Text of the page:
Gas prices may continue to decline, experts say

After gas prices hit almost $4.90 in Florida on June 13, AAA said they have declined to an average of $3.52 a gallon, and may not stop there.

AAA said fears of a recession have changed demand, and one expert argues that has cut demand to the point where prices have fallen.

"The biggest impact on gasoline prices has come from the consumer who has changed their driving habits," said Andy Lipow of Lipow Oil Associates. "As a result, we've seen demand decline in the United States by about 2% compared to this time last year."

But gas prices in the US are dependent on so many factors, especially in the middle of the Russian invasion of Ukraine.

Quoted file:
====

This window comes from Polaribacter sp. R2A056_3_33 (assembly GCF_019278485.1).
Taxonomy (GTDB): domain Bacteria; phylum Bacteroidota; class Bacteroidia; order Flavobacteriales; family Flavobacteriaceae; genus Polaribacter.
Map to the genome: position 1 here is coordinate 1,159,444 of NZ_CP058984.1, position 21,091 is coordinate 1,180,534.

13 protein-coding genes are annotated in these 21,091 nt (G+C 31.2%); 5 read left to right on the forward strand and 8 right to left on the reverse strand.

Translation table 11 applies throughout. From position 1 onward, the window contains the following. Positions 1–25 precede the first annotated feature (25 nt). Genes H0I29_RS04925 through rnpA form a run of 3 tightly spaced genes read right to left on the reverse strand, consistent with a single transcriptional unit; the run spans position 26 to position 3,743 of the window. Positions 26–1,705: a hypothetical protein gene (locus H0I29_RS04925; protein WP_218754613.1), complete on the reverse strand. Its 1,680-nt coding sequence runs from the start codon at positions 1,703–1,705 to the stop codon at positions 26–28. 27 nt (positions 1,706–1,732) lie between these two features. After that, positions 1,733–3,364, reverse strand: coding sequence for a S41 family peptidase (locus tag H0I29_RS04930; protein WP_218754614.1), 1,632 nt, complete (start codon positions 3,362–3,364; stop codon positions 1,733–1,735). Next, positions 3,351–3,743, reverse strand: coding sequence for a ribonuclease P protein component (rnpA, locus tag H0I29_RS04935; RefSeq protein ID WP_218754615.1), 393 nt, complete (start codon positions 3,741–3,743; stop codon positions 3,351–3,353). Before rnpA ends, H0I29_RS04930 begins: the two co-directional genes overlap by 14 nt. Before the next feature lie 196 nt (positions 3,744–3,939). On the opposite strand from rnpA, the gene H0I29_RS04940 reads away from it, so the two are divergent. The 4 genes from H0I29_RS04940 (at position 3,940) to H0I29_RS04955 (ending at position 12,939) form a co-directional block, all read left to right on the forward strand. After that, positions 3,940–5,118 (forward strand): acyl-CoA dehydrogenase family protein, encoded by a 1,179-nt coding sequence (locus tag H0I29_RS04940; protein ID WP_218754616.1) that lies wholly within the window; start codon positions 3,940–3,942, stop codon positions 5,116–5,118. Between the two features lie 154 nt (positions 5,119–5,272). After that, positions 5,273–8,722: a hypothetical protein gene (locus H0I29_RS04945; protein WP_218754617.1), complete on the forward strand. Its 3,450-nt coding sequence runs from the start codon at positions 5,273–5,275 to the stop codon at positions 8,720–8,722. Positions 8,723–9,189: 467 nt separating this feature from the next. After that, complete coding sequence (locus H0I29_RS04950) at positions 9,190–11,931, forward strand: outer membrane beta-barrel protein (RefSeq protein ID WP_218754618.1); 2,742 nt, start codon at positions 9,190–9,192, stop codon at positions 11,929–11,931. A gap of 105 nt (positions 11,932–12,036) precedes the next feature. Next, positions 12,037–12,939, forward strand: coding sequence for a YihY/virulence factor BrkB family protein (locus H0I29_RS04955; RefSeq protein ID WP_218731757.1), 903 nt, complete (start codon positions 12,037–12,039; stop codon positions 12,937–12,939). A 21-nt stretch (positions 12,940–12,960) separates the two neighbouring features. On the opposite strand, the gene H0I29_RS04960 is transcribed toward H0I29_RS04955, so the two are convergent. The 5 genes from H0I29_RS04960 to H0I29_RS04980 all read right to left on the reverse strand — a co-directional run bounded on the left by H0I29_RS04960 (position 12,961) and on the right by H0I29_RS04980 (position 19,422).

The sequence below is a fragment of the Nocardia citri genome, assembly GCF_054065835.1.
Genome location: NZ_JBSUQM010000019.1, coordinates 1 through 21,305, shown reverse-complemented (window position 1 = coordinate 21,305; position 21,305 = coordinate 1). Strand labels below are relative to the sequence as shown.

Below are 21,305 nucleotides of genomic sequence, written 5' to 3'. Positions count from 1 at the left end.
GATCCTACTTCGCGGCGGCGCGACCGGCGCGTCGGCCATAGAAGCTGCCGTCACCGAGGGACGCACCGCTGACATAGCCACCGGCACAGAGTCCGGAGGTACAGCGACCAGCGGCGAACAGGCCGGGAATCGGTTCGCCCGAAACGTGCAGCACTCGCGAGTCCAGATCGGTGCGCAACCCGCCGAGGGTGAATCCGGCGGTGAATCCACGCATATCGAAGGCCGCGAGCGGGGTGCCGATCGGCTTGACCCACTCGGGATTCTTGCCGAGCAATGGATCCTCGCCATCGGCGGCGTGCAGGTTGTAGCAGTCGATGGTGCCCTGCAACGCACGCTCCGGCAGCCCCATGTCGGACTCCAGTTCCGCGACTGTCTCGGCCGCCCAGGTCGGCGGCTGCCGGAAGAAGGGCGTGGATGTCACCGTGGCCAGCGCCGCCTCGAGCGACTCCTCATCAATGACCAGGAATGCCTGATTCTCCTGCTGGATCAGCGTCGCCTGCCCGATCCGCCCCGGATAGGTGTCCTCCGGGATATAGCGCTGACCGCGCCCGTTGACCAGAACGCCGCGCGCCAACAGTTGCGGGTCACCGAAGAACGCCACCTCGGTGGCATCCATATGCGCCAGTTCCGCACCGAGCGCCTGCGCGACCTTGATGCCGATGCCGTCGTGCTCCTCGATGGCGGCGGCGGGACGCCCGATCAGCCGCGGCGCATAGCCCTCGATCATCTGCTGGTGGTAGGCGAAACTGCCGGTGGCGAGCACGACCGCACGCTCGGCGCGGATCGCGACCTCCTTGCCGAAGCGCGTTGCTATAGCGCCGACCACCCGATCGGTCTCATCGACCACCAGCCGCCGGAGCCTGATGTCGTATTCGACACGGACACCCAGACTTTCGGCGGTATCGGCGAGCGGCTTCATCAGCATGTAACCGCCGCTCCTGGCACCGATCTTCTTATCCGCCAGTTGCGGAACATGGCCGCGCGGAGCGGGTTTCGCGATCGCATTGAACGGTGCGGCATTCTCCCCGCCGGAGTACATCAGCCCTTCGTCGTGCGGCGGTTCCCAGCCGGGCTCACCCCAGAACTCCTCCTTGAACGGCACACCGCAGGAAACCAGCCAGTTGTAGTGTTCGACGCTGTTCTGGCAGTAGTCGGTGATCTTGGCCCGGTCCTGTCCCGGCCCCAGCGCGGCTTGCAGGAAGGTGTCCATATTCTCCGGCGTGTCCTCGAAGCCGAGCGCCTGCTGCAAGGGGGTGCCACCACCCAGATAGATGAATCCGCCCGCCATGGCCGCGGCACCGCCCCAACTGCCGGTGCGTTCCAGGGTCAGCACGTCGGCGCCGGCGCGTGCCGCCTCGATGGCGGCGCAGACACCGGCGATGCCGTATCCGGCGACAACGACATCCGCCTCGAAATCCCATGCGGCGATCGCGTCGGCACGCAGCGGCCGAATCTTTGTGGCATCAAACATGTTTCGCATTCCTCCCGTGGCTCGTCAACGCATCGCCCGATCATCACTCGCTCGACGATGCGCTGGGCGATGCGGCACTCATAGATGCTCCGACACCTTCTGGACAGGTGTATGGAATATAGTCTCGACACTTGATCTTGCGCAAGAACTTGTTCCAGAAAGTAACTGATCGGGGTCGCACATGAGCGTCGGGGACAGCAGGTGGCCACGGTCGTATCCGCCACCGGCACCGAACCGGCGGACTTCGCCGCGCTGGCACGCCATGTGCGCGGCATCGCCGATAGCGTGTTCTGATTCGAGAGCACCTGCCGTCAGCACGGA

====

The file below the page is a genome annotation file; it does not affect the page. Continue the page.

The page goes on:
Monday, Russia said it was not going to restart a pipeline that feeds Europe with natural gas. OPEC also said it was trimming production, in the face of urges from President Biden to keep supplies humming.

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But Lipow said the US is getting lucky in one respect: Weather.

"Gasoline prices have been declining," said Lipow. "And in fact, I expect that that trend is going to continue through September as most of the nation moves to the winter grade gasoline, which is cheaper to produce."

Don't expect prices to fall under $3 per gallon, but AAA said an eight-cent increase last week won't necessarily keep going. Right now, Florida prices are 26 cents below the national average of $3.78.

"Gas prices could begin to decline at a much slower rate or level out, but we’re not right now anticipating a massive return to $4 a gallon anytime soon," said Mark Jenkins of AAA last week.